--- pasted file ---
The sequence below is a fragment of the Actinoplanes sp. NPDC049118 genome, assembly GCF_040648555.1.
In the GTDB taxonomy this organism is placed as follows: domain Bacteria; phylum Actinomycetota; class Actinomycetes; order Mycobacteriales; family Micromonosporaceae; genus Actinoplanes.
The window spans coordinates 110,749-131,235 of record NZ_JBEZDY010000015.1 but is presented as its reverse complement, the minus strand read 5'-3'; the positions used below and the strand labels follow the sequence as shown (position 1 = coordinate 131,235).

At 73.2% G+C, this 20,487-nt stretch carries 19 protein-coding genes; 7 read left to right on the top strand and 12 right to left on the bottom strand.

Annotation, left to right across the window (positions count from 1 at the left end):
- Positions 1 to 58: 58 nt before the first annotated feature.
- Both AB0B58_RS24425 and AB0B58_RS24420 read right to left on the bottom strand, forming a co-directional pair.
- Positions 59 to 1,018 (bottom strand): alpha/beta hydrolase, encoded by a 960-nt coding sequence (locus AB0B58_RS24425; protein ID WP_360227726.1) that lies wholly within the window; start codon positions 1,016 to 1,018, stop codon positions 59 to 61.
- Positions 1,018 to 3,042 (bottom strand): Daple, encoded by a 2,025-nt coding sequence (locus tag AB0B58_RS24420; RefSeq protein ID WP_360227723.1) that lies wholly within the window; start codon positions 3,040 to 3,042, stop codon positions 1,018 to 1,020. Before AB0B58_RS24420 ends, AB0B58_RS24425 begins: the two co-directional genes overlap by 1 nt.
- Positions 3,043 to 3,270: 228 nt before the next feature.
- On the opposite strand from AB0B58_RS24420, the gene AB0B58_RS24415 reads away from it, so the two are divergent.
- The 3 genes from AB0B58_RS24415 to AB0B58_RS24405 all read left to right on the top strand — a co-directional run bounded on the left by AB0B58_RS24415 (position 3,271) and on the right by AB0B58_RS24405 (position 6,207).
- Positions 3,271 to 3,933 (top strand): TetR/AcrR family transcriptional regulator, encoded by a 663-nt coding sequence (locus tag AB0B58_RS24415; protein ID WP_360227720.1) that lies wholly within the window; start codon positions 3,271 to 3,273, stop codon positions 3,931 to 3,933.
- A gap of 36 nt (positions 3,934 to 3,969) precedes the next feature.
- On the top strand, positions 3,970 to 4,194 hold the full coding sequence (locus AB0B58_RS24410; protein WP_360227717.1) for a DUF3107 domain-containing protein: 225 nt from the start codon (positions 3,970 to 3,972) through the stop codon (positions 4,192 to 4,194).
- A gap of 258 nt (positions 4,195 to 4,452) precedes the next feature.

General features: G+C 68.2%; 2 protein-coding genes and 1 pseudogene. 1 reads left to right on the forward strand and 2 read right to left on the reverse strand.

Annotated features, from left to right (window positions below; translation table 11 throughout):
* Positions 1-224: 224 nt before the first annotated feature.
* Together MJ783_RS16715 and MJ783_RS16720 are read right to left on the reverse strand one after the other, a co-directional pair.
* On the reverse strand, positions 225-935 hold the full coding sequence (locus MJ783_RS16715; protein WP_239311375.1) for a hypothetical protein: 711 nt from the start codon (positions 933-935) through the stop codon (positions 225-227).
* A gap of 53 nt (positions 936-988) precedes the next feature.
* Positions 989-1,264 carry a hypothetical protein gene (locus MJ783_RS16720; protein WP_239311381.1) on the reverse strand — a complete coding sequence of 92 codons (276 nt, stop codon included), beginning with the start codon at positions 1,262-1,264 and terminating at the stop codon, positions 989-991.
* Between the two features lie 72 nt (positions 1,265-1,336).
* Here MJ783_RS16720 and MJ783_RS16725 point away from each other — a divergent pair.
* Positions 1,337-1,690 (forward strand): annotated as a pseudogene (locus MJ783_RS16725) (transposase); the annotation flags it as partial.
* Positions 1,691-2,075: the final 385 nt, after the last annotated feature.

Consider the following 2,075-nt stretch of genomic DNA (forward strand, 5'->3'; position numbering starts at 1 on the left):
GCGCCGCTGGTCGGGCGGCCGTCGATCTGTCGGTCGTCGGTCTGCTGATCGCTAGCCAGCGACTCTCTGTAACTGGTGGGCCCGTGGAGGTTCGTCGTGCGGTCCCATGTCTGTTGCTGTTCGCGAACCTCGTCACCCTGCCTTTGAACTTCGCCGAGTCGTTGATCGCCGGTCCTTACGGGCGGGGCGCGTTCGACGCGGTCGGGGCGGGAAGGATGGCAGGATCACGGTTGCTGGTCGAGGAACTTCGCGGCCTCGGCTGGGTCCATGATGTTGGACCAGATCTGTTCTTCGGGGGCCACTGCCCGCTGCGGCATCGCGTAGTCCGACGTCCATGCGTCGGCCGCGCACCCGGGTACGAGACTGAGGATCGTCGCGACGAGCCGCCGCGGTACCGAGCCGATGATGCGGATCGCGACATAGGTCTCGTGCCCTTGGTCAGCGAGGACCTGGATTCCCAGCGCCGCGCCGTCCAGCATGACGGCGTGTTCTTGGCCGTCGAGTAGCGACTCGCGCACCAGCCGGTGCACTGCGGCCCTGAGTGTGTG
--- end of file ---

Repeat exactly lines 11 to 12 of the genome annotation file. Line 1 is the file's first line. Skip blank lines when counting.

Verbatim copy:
- On the opposite strand from AB0B58_RS24420, the gene AB0B58_RS24415 reads away from it, so the two are divergent.
- The 3 genes from AB0B58_RS24415 to AB0B58_RS24405 all read left to right on the top strand — a co-directional run bounded on the left by AB0B58_RS24415 (position 3,271) and on the right by AB0B58_RS24405 (position 6,207).